Have you ever had a memory of a friend who has passed, that immediately made you tear up? That happened to me this morning when I remembered my friend David DeLay, a.k.a ‘Dave Rabbit’.

“C. David DeLay Jr. received the Purple Heart and became a sergeant during his three combat tours with the Air Force in Vietnam, but is most widely known to veterans as “Dave Rabbit,” his underground radio persona in Saigon.
For 21 days in 1971, Mr. DeLay broadcast acid rock and entertained his brothers in arms from a pirate FM station he set up in a Saigon brothel.
After the war, Mr. DeLay returned to Richardson, where he settled into his family’s business, Trophies Inc. In 2006, he reprised his role as the shock jock via salty streaming audio over the Internet for troops in Iraq and Afghanistan.
For the past three years, he was the public address announcer for Southern Methodist University football, and recently for Mustangs’ basketball games.” -Joe Simnacher , DallasNews.com

I only knew Dave the last few years of his life, but when I would visit him in Dallas we had a great time. We would go to dinner or head out to Cabela's and throw a few hundred rounds down range. It was always fun to listen to to him go on about his new production company and show off his new studio. He would share his memories of the pirate radio station he ran for a few weeks in Viet Nam in the back of a brothel. He was surprised later in life, when someone from Army Intelligence presented him with copies of his old shows. He had been a phenomena. Radio operators would record his show, then send it to their friends stationed all over the world. Dave would tell me of the day he almost died in Viet Nam from a mortar attack on his barracks. His best friend had been killed in the attack, a death that affected him more than any other in the war.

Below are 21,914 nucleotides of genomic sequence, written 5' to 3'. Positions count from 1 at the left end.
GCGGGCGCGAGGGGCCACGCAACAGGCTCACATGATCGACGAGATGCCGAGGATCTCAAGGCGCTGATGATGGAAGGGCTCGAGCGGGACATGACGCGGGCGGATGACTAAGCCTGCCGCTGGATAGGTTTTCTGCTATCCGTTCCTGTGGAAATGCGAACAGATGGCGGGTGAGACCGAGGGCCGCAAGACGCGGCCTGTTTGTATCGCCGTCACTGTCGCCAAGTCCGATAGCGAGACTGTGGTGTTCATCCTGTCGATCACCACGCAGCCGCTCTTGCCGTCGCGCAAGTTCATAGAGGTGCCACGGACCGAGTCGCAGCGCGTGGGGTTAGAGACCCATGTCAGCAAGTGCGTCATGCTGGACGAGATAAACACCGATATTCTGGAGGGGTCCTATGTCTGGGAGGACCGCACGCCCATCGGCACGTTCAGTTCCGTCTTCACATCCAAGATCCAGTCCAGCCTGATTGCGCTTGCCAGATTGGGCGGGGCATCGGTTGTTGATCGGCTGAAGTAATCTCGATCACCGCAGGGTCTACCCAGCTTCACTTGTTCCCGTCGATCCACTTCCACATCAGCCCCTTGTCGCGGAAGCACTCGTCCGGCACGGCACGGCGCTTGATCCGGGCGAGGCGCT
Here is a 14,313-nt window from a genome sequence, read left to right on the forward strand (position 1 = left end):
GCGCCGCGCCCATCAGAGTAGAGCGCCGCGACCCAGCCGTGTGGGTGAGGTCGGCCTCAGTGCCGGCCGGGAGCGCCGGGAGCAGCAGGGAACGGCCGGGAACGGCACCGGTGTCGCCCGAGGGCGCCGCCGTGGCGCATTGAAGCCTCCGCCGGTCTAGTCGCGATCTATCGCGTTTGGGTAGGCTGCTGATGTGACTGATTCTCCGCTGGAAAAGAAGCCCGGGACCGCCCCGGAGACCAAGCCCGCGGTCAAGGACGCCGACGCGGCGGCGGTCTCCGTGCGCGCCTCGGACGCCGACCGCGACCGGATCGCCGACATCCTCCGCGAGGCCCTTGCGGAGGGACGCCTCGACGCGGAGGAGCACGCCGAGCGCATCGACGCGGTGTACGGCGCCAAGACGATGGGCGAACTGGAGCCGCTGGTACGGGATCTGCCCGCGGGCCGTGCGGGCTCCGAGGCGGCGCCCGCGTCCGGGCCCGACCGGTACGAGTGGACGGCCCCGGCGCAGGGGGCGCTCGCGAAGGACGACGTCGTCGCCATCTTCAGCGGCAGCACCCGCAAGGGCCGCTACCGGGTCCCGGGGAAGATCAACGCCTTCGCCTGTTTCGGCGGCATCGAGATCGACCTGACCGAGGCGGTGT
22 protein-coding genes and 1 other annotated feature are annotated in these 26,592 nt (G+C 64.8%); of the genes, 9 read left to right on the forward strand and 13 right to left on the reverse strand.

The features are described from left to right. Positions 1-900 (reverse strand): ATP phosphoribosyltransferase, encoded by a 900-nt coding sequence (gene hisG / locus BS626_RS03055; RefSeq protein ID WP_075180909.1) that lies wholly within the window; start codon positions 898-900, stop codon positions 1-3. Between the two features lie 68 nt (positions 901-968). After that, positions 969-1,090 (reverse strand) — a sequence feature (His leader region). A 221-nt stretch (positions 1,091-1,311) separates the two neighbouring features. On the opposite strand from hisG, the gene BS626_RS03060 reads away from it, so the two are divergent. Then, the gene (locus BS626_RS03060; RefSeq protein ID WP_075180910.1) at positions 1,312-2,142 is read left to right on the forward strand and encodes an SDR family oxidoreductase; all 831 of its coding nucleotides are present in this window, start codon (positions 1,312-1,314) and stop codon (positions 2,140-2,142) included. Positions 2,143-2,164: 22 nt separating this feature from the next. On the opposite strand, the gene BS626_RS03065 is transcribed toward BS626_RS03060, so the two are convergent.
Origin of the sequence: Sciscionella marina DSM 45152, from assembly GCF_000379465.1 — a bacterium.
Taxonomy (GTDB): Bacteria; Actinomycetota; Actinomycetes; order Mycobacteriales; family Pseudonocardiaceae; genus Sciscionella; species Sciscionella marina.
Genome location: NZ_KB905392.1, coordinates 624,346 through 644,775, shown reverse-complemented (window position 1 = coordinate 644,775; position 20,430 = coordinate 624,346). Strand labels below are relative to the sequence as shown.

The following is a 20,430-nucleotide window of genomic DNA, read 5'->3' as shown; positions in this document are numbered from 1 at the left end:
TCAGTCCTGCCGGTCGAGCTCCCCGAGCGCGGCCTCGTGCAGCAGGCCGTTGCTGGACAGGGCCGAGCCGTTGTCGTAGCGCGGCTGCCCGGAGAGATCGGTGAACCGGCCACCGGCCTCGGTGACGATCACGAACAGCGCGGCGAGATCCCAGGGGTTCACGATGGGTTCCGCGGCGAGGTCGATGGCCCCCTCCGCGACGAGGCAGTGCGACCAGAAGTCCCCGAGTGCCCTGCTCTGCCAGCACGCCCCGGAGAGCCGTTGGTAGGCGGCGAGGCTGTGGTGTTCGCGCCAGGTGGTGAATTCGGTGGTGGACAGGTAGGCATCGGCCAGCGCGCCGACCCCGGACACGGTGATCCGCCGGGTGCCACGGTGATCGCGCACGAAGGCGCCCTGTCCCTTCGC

I’m not sure why those memories chose today to remind me of the loss. Maybe it was because I wish I had learned more from my friend. Maybe, it’s because I wish you could have known him.

It’s been 9 months since my friend passed away from acute respiratory distress syndrome in Dallas at the age of 63, and I still miss him.